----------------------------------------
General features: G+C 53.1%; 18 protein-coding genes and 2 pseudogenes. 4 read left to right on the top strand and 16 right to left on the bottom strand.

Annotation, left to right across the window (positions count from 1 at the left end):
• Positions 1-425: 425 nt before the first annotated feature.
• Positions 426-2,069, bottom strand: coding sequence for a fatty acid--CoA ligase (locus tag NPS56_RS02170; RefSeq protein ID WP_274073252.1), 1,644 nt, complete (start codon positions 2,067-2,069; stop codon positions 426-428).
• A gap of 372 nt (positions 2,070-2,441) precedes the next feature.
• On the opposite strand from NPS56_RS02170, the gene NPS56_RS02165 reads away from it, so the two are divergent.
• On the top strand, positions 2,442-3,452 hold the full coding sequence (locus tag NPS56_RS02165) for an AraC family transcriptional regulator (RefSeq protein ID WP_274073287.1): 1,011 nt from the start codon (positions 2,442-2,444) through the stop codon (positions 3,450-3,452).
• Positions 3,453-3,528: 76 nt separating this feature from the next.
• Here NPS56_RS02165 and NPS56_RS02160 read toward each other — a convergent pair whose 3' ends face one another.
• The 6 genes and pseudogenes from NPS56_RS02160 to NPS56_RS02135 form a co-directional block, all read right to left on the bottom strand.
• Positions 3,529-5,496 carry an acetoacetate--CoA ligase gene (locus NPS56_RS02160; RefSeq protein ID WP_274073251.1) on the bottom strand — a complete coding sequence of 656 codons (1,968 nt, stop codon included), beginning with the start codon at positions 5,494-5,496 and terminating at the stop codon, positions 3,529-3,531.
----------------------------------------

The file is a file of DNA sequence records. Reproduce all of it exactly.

General features: G+C 53.1%; 18 protein-coding genes and 2 pseudogenes. 4 read left to right on the top strand and 16 right to left on the bottom strand.

Annotation, left to right across the window (positions count from 1 at the left end):
• Positions 1-425: 425 nt before the first annotated feature.
• Positions 426-2,069, bottom strand: coding sequence for a fatty acid--CoA ligase (locus tag NPS56_RS02170; RefSeq protein ID WP_274073252.1), 1,644 nt, complete (start codon positions 2,067-2,069; stop codon positions 426-428).
• A gap of 372 nt (positions 2,070-2,441) precedes the next feature.
• On the opposite strand from NPS56_RS02170, the gene NPS56_RS02165 reads away from it, so the two are divergent.
• On the top strand, positions 2,442-3,452 hold the full coding sequence (locus tag NPS56_RS02165) for an AraC family transcriptional regulator (RefSeq protein ID WP_274073287.1): 1,011 nt from the start codon (positions 2,442-2,444) through the stop codon (positions 3,450-3,452).
• Positions 3,453-3,528: 76 nt separating this feature from the next.
• Here NPS56_RS02165 and NPS56_RS02160 read toward each other — a convergent pair whose 3' ends face one another.
• The 6 genes and pseudogenes from NPS56_RS02160 to NPS56_RS02135 form a co-directional block, all read right to left on the bottom strand.
• Positions 3,529-5,496 carry an acetoacetate--CoA ligase gene (locus NPS56_RS02160; RefSeq protein ID WP_274073251.1) on the bottom strand — a complete coding sequence of 656 codons (1,968 nt, stop codon included), beginning with the start codon at positions 5,494-5,496 and terminating at the stop codon, positions 3,529-3,531.